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 The Theatreguide.London Review

In March 2020 the covid-19 epidemic forced the closure of all British theatres. Some companies adapted by putting archive recordings of past productions online, others by streaming new shows. Until things return to normal we review the experience of watching live theatre onscreen.

The Pale Sister
BBC iPlayer   Spring 2021

Some plays offer new insights into life, some offer escape and entertainment, some are showcases for the talents of performers.

Colm Toibin's retelling of the Antigone story is entirely of the third sort, and is best appreciated for the opportunity to watch actor Lisa Dwan in almost continuous close-up.

(Quick reminder: Antigone disobeys a king's edict by burying her supposedly traitorous brother, leading to a string of further deaths.)

Toibin's narrative adds very little that isn't already in Sophocles's original, and has less analysis and commentary than Jean Anouilh's version. His one innovation is to have Antigone's sister Ismene (a very minor figure in the original) tell the story, so that the focus shifts a little, to what it was like to witness the tragedy.

And, as a solo show, it is Lisa Dwan's performance as the witness-reporter that absolutely dominates the 75 minutes.

Those who have seen Dwan onstage in London she has appeared in several Beckett plays know that her special brilliance is as a minimalist, communicating much through small and subtle effects.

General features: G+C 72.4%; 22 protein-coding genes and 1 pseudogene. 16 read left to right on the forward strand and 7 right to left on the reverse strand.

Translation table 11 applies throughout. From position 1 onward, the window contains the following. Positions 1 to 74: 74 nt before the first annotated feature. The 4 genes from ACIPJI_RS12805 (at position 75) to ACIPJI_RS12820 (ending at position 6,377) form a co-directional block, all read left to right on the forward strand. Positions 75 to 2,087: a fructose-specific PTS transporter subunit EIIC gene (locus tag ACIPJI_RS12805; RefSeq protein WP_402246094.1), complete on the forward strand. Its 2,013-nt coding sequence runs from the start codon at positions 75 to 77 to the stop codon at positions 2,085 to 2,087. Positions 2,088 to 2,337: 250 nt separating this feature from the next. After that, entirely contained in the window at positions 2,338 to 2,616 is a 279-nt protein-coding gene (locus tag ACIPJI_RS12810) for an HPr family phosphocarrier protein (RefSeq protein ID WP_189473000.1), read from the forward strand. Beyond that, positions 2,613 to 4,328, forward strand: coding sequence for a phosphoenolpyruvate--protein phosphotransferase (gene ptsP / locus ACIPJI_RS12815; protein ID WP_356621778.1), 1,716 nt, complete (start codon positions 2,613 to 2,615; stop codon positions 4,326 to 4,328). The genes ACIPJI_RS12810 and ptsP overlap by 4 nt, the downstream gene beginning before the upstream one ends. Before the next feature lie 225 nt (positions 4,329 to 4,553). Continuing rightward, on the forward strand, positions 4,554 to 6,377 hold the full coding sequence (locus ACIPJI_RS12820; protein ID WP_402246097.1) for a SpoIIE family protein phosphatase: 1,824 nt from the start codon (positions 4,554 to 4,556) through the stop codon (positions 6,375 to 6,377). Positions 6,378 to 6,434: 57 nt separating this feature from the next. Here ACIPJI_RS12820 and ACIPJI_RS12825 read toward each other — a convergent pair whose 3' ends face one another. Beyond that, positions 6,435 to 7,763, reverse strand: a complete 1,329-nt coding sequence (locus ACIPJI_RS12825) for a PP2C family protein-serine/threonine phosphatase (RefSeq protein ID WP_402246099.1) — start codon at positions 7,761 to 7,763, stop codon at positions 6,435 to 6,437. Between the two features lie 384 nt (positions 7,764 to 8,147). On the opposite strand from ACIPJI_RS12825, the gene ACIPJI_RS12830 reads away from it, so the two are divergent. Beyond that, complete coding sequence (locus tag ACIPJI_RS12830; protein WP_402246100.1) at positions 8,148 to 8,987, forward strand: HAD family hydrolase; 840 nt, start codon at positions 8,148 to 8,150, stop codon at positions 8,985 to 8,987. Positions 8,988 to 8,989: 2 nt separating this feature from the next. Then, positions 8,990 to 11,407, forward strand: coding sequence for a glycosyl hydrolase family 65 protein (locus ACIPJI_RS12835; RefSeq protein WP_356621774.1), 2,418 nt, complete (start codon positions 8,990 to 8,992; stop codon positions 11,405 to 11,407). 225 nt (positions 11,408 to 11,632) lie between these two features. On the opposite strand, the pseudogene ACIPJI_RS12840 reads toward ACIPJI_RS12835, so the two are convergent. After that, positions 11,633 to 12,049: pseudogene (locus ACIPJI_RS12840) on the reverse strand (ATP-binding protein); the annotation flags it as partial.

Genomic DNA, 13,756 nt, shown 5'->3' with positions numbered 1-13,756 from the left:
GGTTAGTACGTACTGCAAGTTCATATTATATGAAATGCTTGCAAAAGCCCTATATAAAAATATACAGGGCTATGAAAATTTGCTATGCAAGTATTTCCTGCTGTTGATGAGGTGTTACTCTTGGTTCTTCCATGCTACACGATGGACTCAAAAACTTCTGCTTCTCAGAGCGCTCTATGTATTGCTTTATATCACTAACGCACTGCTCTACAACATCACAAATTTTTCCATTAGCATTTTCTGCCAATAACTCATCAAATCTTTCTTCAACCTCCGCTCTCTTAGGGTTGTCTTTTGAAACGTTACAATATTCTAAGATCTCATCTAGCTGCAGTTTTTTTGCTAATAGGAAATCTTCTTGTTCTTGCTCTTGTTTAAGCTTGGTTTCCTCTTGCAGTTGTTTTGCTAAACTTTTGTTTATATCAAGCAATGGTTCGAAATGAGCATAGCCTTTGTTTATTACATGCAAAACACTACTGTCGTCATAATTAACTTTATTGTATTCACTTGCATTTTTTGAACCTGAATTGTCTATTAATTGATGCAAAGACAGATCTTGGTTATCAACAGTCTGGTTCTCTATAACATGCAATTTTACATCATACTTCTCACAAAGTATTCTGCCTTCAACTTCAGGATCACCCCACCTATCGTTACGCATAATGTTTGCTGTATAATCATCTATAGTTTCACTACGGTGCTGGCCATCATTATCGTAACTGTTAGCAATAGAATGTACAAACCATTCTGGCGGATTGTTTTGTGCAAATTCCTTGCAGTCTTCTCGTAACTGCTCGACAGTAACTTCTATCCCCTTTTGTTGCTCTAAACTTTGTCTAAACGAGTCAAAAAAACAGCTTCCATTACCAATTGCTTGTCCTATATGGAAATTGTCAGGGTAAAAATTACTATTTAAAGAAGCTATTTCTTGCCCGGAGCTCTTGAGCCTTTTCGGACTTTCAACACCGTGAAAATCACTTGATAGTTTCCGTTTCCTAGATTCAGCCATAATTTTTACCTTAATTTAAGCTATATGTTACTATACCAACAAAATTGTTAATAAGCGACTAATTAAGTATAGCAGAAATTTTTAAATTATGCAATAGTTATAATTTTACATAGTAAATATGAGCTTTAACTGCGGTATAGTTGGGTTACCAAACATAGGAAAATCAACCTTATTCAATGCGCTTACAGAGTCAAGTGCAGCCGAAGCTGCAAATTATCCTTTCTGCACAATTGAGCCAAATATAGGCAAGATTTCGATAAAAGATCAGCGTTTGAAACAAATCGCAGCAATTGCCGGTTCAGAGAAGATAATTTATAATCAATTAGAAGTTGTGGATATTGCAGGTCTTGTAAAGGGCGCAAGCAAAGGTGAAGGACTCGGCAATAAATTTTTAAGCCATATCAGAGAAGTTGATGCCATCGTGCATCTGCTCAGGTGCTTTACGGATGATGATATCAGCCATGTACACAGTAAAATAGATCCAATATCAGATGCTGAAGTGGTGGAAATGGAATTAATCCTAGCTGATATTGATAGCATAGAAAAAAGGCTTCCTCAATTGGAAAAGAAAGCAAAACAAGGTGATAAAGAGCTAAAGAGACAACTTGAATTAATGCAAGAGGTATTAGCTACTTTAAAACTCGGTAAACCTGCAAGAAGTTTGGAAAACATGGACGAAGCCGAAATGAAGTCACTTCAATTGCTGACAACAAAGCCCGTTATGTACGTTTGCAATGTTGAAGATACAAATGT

The Pale Sister allows her a bravura display of a certain kind of acting. Hers is not a performance caught by a camera, but a performance to the camera.

More than 90% of what we see is her looking directly at the camera, frequently in extreme close-up, so our dominant impression is of the fierce stare of her large unblinking eyes.

Dwan does the most remarkable things with tiny and subtle variations in her stare, signalling determination, anger, despair and other emotions without seeming to do anything at all.

The script very rarely has her playing or quoting any other characters, but when she speaks of Antigone or Creon or anyone else her face takes on just the hint of madness or cruelty or whatever that character's keynote is.

(One very short sequence a mistake, I think, because it reduces things to gimmickry has a split screen let her play both Ismene and Antigone in conversation.)

If Dwan does much of her acting with her eyes, she also uses her body to powerful effect. Dressed in a plain white shift in a featureless black space, she seems to glow with the fervour of needing to tell her story.

Her most recurring pose is leaning forward, one arm outstretched toward the camera, straining to reach and touch us. When her performance is not entirely in her face and eyes, it is in the almost balletic vocabulary of her body, again played entirely to the camera rather than merely being observed by it.

While director Trevor Nunn deserves credit for helping Dwan shape this performance, there is no doubt that hers is the instigating and driving force behind it. Script and performance grew out of a residency Dwan and Toibin had at an American university, and she is credited as producer.

The Pale Sister was recorded for showing on BBC4 and is available on iPlayer.

Gerald Berkowitz

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Review of  The Pale Sister - BBC 2021